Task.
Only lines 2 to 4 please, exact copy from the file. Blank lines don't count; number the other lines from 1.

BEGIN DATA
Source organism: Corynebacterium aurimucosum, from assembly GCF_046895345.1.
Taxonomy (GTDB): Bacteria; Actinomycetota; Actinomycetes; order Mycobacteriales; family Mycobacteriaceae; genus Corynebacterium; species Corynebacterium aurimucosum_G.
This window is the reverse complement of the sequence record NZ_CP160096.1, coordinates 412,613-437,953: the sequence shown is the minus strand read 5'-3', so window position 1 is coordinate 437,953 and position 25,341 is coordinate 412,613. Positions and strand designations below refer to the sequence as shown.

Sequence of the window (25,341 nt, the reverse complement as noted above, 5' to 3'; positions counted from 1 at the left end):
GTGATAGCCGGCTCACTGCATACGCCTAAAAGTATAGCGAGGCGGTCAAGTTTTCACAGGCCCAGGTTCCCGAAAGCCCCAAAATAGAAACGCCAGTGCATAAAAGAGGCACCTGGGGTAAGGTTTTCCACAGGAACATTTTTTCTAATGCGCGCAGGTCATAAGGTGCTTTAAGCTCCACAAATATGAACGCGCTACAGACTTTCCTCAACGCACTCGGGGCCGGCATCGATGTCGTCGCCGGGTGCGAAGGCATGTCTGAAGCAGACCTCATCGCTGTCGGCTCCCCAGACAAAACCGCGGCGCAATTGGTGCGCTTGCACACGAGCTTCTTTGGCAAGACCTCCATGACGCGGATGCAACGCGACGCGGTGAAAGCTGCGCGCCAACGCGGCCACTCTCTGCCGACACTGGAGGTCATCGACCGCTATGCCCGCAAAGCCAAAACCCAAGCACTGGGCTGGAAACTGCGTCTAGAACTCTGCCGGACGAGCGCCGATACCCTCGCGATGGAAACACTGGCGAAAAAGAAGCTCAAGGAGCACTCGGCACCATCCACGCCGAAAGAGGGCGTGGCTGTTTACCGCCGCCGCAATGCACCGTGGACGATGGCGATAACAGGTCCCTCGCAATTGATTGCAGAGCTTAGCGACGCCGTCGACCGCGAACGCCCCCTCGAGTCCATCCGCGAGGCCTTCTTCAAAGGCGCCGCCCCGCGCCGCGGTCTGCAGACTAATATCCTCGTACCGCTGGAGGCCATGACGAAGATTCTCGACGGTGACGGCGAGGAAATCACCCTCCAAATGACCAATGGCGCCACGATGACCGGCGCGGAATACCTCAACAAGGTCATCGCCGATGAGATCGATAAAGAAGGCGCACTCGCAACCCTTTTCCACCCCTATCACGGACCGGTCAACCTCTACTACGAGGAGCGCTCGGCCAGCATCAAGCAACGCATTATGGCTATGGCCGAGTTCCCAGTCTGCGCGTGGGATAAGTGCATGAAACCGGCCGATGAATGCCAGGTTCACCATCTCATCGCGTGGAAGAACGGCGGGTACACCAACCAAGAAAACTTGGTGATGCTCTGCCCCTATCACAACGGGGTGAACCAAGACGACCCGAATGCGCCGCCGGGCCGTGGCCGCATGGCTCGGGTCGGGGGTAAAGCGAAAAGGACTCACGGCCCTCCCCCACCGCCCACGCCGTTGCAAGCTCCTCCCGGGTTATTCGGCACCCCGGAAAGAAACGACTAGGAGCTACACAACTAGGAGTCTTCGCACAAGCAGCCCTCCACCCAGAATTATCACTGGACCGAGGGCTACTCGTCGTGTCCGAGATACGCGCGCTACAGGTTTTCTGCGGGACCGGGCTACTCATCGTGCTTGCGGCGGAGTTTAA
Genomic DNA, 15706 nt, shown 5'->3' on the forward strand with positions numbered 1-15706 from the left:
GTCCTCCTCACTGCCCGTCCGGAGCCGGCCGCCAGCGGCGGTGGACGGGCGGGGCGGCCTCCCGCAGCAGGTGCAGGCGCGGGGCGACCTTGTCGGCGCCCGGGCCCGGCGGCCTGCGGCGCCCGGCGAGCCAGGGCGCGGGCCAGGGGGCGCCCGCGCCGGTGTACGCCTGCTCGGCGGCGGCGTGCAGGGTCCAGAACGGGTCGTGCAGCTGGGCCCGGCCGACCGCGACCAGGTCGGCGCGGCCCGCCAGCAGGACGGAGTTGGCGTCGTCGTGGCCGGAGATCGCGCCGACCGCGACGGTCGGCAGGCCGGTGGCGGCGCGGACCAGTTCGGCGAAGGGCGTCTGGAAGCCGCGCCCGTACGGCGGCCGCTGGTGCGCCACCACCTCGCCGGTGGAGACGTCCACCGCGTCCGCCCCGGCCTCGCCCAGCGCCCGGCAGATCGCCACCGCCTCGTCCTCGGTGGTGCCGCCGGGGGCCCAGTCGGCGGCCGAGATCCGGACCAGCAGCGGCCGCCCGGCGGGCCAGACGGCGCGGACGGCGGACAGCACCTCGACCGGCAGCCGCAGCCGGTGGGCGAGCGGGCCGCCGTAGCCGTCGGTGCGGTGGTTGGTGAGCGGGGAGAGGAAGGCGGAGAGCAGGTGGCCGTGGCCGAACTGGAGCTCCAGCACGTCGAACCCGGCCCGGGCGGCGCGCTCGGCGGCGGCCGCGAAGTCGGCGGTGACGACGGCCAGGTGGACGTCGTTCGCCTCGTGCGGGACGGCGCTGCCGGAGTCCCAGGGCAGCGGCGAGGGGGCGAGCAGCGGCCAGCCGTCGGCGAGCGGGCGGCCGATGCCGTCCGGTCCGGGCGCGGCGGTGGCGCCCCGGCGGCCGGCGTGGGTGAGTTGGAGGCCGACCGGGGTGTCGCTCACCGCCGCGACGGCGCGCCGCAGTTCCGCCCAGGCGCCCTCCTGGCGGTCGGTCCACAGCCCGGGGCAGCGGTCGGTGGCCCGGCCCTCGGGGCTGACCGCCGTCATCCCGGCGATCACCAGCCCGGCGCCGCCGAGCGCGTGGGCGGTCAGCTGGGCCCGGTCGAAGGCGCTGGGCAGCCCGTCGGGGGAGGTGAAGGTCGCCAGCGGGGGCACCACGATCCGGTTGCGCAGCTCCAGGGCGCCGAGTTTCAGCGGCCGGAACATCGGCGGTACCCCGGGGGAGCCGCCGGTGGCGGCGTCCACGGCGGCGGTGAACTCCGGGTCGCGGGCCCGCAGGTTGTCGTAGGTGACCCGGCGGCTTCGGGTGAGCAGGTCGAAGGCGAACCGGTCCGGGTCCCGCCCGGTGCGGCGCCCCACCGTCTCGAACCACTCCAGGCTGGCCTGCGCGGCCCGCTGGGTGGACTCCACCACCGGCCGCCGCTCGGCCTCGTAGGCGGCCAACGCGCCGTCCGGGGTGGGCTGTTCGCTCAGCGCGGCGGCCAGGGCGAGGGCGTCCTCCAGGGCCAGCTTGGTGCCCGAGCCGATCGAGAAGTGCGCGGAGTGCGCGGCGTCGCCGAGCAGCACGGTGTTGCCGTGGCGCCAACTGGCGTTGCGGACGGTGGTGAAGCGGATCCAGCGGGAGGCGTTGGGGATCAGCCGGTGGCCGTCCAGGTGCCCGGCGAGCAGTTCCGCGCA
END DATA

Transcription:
Taxonomy (GTDB): Bacteria; Actinomycetota; Actinomycetes; order Mycobacteriales; family Mycobacteriaceae; genus Corynebacterium; species Corynebacterium aurimucosum_G.
This window is the reverse complement of the sequence record NZ_CP160096.1, coordinates 412,613-437,953: the sequence shown is the minus strand read 5'-3', so window position 1 is coordinate 437,953 and position 25,341 is coordinate 412,613. Positions and strand designations below refer to the sequence as shown.

Sequence of the window (25,341 nt, the reverse complement as noted above, 5' to 3'; positions counted from 1 at the left end):